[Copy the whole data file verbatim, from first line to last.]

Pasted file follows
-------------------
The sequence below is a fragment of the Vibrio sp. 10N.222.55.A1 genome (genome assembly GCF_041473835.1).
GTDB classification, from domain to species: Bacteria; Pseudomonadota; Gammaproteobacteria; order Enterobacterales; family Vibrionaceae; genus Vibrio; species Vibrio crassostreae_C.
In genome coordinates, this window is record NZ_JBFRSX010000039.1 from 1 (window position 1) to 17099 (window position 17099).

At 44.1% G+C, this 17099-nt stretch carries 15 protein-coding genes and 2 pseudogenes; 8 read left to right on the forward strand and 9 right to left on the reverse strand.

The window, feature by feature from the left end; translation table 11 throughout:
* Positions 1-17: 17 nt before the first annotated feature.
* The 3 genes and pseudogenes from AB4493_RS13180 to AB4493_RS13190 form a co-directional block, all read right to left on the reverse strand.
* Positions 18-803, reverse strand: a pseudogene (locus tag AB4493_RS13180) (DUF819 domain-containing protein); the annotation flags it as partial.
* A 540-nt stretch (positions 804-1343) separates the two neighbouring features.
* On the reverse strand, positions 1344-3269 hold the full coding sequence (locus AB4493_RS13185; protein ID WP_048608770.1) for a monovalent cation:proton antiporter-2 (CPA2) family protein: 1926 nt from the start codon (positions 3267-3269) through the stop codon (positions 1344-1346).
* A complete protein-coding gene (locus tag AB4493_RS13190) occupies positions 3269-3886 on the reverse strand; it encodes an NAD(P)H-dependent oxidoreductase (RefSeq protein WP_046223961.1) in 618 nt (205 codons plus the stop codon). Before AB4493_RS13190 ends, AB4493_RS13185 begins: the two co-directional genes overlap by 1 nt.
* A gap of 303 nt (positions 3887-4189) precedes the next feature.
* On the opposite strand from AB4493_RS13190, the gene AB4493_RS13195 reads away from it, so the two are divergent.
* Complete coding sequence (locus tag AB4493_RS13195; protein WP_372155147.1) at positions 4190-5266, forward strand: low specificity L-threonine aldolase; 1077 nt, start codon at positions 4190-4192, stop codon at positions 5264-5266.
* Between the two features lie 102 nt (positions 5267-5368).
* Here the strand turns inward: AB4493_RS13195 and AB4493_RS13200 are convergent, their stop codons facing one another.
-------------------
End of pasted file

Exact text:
The sequence below is a fragment of the Vibrio sp. 10N.222.55.A1 genome (genome assembly GCF_041473835.1).
GTDB classification, from domain to species: Bacteria; Pseudomonadota; Gammaproteobacteria; order Enterobacterales; family Vibrionaceae; genus Vibrio; species Vibrio crassostreae_C.
In genome coordinates, this window is record NZ_JBFRSX010000039.1 from 1 (window position 1) to 17099 (window position 17099).

At 44.1% G+C, this 17099-nt stretch carries 15 protein-coding genes and 2 pseudogenes; 8 read left to right on the forward strand and 9 right to left on the reverse strand.

The window, feature by feature from the left end; translation table 11 throughout:
* Positions 1-17: 17 nt before the first annotated feature.
* The 3 genes and pseudogenes from AB4493_RS13180 to AB4493_RS13190 form a co-directional block, all read right to left on the reverse strand.
* Positions 18-803, reverse strand: a pseudogene (locus tag AB4493_RS13180) (DUF819 domain-containing protein); the annotation flags it as partial.
* A 540-nt stretch (positions 804-1343) separates the two neighbouring features.
* On the reverse strand, positions 1344-3269 hold the full coding sequence (locus AB4493_RS13185; protein ID WP_048608770.1) for a monovalent cation:proton antiporter-2 (CPA2) family protein: 1926 nt from the start codon (positions 3267-3269) through the stop codon (positions 1344-1346).
* A complete protein-coding gene (locus tag AB4493_RS13190) occupies positions 3269-3886 on the reverse strand; it encodes an NAD(P)H-dependent oxidoreductase (RefSeq protein WP_046223961.1) in 618 nt (205 codons plus the stop codon). Before AB4493_RS13190 ends, AB4493_RS13185 begins: the two co-directional genes overlap by 1 nt.
* A gap of 303 nt (positions 3887-4189) precedes the next feature.
* On the opposite strand from AB4493_RS13190, the gene AB4493_RS13195 reads away from it, so the two are divergent.
* Complete coding sequence (locus tag AB4493_RS13195; protein WP_372155147.1) at positions 4190-5266, forward strand: low specificity L-threonine aldolase; 1077 nt, start codon at positions 4190-4192, stop codon at positions 5264-5266.
* Between the two features lie 102 nt (positions 5267-5368).
* Here the strand turns inward: AB4493_RS13195 and AB4493_RS13200 are convergent, their stop codons facing one another.